It is a familiar scene, a public official at the lectern the day after being indicted or otherwise landing in trouble. But when Baltimore State’s Attorney Marilyn Mosby took to the microphone to defend herself against federal perjury charges, the scene played out in less-familiar fashion.
There was no spouse standing behind her, an absence all the more eyebrow-raising given that Mosby’s husband is himself a top officeholder, Democratic City Council President Nick Mosby.
Publicly silent since Thursday, when prosecutors charged his wife with perjury and false statements to withdraw early from a retirement fund and apply for mortgages to buy homes in Florida, Nick Mosby posted supportive messages Friday on his Instagram account. On Sunday, he joined her at Empowerment Temple AME church, where the pastor preached in her support. But he did not speak, nor has he made any public statements about the case nor returned calls from The Baltimore Sun.
“He’s got to walk a fine line,” said Anthony McCarthy, a onetime communications aide to multiple Baltimore mayors and other officials who hosts a talk show on WEAA-FM.
How the council president navigates the coming months could prove tricky, political observers say, and could well determine how her indictment affects the couple’s intertwined political fortunes. Nick Mosby has not been charged with any crimes.
McCarthy is no stranger to handling the optics of City Hall crises, having served as a spokesman for two Democratic mayors, Sheila Dixon and Catherine Pugh, who were ultimately convicted of charges of their own. He said Nick Mosby will have to carve out a separate political path for his ambitions, even as he shows support for his wife in her current legal battle.
“He has to make sure people understand his political identity is separate from her, but also stand by her,” McCarthy said. “That’s the reality if he wants to stay in politics. But he’s got to be very careful not to look like he’s betraying his wife.”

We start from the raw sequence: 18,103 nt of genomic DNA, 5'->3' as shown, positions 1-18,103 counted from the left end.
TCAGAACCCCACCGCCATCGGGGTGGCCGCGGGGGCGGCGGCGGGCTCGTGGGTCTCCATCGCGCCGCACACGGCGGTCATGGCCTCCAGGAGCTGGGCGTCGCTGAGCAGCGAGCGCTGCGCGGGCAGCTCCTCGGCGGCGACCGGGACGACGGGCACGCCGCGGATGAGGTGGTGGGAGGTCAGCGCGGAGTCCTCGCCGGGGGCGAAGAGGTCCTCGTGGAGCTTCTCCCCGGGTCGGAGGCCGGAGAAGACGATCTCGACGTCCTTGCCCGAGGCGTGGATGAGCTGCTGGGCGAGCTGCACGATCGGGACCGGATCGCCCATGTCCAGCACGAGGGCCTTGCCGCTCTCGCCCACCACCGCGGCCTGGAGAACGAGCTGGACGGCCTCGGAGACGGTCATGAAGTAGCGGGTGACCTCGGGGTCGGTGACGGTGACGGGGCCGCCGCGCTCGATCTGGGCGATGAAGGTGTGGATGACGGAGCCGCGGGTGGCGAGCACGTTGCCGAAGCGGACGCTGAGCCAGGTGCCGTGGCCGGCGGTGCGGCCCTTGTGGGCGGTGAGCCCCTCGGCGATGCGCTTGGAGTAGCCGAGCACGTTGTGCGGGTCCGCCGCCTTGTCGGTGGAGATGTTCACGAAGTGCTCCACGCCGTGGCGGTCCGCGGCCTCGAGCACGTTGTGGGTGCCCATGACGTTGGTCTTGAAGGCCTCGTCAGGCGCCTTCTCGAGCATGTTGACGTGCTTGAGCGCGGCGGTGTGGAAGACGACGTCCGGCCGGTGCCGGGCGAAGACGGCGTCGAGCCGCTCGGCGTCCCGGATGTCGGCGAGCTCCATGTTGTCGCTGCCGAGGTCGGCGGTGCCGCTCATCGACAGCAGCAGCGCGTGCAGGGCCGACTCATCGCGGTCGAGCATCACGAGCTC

The indictment, which emerged from a monthslong federal investigation, has thrust the already high-profile couple and their personal and political partnership into an even brighter spotlight.
That two of the city’s top three public officials, after the mayor, are married to each other has previously raised concerns — of potential conflicts of interest, as well as the consolidation of too much power in one household. But the voters themselves, by electing both, seemingly set such worries aside. And despite revelations of a federal tax lien against them that was in place for more than a year and now the indictment of Marilyn Mosby, the Mosbys continue to enjoy the support of many who see them as a unique and even glamorous local power couple.
“They’re a likable couple who have achieved a level of excellence in the Black community,” said Farajii Muhammad, a former WEAA-FM and WOLB-AM talk show host slated to debut a new show on Roland Martin’s digital Black Star Network.
Marilyn Mosby has framed the charges as part of a political attack against her for her controversial approach to her job as the city’s chief prosecutor. The Democrat has become a lightning rod over the years, from her decision to charge the Baltimore Police Department officers involved in the arrest and death of Freddie Gray from injuries suffered in police custody to her decision not to prosecute more minor offenses.
With her husband having his own ambitions — he has run previously for mayor, represented a council district and served in the state House of Delegates — “they’re trying to be as careful as possible,” Muhammad said.
He believes Nick Mosby’s public silence on the indictment may reflect a strategy of not drawing additional attention when he has not been charged.
“Why throw yourself in the mix?” Muhammad said.
Like other talk radio hosts, former Democratic state Sen. Larry Young said he is seeing strong support for Marilyn Mosby from his WOLB callers, some of whom view the indictments as a “paperwork” issue with her personal finances rather than any problem with her official business as state’s attorney.
“She could very well get through this,” Young said.
But if she does not, he added, there could be consequences for both of them.
“I think he’s got breathing room,” Young said. “But if Marilyn is not able to survive, it could be a problem for Nick.”
While some might have questions about Nick Mosby’s absence at his wife’s remarks Friday, Young said that it could have been a way of showing that “she’s the state’s attorney and she stands on her own two feet.”
Others said that as an officeholder and someone who could still be under prosecutorial scrutiny himself, it was a good idea not to have him in the traditional position standing behind his embattled spouse.